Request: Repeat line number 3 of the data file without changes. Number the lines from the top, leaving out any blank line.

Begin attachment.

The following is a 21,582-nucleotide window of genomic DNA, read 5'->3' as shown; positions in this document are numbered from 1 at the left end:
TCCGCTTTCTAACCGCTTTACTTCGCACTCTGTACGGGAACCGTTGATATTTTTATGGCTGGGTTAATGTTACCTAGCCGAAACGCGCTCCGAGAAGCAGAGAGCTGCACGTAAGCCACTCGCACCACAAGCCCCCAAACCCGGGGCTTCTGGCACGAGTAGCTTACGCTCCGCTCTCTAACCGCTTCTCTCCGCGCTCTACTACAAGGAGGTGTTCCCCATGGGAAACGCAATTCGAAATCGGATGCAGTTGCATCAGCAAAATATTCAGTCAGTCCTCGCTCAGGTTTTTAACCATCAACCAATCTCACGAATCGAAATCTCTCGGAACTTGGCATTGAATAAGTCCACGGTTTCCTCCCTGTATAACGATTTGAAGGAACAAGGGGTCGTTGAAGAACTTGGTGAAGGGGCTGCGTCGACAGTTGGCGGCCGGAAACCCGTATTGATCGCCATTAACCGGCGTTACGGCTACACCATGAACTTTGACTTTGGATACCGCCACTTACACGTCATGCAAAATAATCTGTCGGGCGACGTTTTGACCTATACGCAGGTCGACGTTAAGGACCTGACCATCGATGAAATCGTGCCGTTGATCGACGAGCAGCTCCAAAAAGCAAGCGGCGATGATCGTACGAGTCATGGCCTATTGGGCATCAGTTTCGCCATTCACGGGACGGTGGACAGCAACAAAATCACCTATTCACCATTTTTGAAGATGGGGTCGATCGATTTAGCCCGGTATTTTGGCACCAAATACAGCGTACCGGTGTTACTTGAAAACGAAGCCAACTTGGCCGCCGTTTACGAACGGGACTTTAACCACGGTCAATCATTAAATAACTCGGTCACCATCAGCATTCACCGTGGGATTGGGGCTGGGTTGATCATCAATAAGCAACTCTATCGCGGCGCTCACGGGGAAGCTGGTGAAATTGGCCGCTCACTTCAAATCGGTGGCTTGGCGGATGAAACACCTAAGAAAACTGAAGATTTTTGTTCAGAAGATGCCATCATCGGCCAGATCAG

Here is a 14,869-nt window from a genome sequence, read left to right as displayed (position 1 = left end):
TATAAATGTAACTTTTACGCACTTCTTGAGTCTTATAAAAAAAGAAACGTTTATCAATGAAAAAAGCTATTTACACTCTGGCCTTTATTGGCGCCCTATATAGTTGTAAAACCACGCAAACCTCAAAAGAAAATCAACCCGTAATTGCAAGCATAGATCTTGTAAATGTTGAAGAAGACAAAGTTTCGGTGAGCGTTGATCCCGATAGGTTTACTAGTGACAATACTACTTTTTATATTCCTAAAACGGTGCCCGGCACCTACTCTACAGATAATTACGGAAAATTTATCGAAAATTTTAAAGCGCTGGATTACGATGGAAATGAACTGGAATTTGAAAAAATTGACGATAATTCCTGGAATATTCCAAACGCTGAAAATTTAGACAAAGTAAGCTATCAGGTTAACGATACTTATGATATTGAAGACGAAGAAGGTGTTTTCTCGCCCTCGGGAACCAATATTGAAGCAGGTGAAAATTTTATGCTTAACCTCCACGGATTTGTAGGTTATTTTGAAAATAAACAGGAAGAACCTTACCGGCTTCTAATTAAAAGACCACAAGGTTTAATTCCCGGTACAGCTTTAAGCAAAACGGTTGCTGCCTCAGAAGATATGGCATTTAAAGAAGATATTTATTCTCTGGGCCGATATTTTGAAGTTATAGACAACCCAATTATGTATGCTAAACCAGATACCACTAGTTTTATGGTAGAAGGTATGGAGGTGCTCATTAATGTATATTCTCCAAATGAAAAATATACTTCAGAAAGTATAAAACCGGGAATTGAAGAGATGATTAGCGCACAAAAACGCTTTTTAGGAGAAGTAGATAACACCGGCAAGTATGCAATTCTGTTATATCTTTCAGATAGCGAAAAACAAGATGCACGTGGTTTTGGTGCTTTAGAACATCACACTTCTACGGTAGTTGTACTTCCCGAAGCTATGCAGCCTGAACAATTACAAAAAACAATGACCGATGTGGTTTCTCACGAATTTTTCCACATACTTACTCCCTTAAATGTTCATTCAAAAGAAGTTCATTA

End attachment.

Here is a 14,869-nt window from a genome sequence, read left to right as displayed (position 1 = left end):